Showing posts with label Facebook. Show all posts
Showing posts with label Facebook. Show all posts

Monday, 23 April 2018

Away from the spotlight of congressional hearings Zuckerberg and Facebook Inc. show their true colours – implementing weaker privacy protection for 1.5 billion users


The Guardian, 19 April 2018:

Facebook has moved more than 1.5 billion users out of reach of European privacy law, despite a promise from Mark Zuckerberg to apply the “spirit” of the legislation globally.

In a tweak to its terms and conditions, Facebook is shifting the responsibility for all users outside the US, Canada and the EU from its international HQ in Ireland to its main offices in California. It means that those users will now be on a site governed by US law rather than Irish law.

The move is due to come into effect shortly before General Data Protection Regulation (GDPR) comes into force in Europe on 25 May. Facebook is liable under GDPR for fines of up to 4% of its global turnover – around $1.6bn – if it breaks the new data protection rules.

The shift highlights the cautious phrasing Facebook has applied to its promises around GDPR. Earlier this month, when asked whether his company would promise GDPR protections to its users worldwide, Zuckerberg demurred. “We’re still nailing down details on this, but it should directionally be, in spirit, the whole thing,” he said.
A week later, during his hearings in front of the US Congress, Zuckerberg was again asked if he would promise that GDPR’s protections would apply to all Facebook users. His answer was affirmative – but only referred to GDPR “controls”, rather than “protections”. Worldwide, Facebook has rolled out a suite of tools to let users exercise their rights under GDPR, such as downloading and deleting data, and the company’s new consent-gathering controls are similarly universal.

Facebook told Reuters “we apply the same privacy protections everywhere, regardless of whether your agreement is with Facebook Inc or Facebook Ireland”. It said the change was only carried out “because EU law requires specific language” in mandated privacy notices, which US law does not.

In a statement to the Guardian, it added: “We have been clear that we are offering everyone who uses Facebook the same privacy protections, controls and settings, no matter where they live. These updates do not change that.”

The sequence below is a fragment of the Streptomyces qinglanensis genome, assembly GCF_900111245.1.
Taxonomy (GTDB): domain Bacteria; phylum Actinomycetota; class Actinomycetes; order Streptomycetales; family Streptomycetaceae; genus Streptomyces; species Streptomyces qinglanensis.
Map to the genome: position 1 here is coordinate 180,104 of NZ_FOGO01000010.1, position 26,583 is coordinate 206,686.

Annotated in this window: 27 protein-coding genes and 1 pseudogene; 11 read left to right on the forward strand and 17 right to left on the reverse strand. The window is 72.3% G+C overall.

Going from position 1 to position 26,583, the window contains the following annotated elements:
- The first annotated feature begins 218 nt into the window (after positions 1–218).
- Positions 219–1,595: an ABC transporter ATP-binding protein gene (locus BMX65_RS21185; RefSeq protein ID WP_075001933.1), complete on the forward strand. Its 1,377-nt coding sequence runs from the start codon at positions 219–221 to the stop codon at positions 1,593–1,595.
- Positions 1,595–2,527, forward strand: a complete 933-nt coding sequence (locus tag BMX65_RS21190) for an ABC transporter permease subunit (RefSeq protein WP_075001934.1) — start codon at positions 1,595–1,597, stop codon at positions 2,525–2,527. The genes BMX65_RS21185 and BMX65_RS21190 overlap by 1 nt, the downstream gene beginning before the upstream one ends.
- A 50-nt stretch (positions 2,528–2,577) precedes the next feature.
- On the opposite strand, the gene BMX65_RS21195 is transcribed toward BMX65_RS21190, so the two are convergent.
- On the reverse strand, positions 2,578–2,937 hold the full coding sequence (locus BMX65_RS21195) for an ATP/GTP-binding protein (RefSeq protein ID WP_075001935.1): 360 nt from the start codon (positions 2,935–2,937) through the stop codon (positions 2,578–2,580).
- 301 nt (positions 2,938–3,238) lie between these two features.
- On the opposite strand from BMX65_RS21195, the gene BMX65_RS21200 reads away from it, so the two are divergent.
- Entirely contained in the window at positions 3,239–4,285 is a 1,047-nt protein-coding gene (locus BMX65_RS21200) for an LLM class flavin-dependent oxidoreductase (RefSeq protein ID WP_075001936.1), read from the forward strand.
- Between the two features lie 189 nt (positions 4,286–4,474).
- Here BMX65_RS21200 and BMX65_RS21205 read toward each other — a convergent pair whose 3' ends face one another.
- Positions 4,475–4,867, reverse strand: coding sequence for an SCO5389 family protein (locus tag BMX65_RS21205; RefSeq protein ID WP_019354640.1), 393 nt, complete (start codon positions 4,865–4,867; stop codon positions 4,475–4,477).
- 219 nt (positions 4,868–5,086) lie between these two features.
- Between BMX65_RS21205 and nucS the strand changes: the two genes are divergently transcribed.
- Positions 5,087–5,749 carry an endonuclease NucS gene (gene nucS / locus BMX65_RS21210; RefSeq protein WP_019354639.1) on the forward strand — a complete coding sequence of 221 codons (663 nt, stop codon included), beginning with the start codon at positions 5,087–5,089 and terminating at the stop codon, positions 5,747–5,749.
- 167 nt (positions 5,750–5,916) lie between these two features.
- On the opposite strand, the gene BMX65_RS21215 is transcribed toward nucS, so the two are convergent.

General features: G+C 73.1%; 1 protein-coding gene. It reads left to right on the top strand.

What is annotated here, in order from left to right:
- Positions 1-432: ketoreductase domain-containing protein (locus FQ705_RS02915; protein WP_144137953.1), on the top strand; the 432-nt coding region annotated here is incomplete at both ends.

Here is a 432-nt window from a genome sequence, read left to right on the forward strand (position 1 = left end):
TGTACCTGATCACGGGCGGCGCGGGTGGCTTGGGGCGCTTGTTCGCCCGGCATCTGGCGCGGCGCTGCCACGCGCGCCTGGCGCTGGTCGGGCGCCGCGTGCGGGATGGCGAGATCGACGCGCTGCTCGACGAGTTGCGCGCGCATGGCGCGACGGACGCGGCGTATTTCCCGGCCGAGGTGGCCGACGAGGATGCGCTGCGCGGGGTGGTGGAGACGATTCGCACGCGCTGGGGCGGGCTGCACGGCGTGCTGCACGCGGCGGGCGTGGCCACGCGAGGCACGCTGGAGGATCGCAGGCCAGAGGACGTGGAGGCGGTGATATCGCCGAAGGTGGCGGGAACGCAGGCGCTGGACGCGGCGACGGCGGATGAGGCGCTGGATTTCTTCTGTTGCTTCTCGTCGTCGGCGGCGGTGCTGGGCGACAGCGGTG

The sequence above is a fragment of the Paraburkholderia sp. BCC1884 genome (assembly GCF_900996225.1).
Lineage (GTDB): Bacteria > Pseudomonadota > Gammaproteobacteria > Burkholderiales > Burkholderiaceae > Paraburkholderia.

Privacy researcher Lukasz Olejnik disagreed, noting that the change carried large ramifications for the affected users. “Moving around one and a half billion users into other jurisdictions is not a simple copy-and-paste exercise,” he said.

“This is a major and unprecedented change in the data privacy landscape. The change will amount to the reduction of privacy guarantees and the rights of users, with a number of ramifications, notably for consent requirements. Users will clearly lose some existing rights, as US standards are lower than those in Europe.

“Data protection authorities from the countries of the affected users, such as New Zealand and Australia, may want to reassess this situation and analyse the situation. 

Even if their data privacy regulators are less rapid than those in Europe, this event is giving them a chance to act. Although it is unclear how active they will choose to be, the global privacy regulation landscape is changing, with countries in the world refining their approach. Europe is clearly on the forefront of this competition, but we should expect other countries to eventually catch up.” [my yellow highlighting]

NOTE:

The Australian Dept. of Human Services still continues to invite those who use its welfare services to visit its five Facebook pages on which it will:


* post about payments and services 

* answer questions 
* give useful tips 
* share news, and 
* give updates on relevant issue

All associated data (including questions and answers) will of course be captured by Facebook, then collated, transferred, stored overseas, monetised and possibly 'weaponised' during the next election campaign cycle which occurs in the area visitors to these pages live.


Sunday, 15 April 2018

It is getting harder and harder to believe Facebook Inc's denials of intentional harm


The fact that Facebook Inc. re-named the street in which it is headquartered "1 Hacker Way" should have been a clue to this social media giant's business ethos but it obviously didn't register with national governments and everyday Internet users. 

By the time All tech reported this on 11 November 2016 we were all a little more informed, but Facebook was still trying to pull the wool over our eyes:

Mark Zuckerberg says the notion that fake news influenced the U.S. presidential election is "a pretty crazy idea."

The Facebook CEO is finding himself in a unique position in this election cycle. Many news organizations have come under fire for their coverage of the campaign. Now Facebook is getting it too, as a modern media company that does not vet fake news from its News Feed and that, critics argue, allows users to stay in information bubbles that reinforce existing prejudices.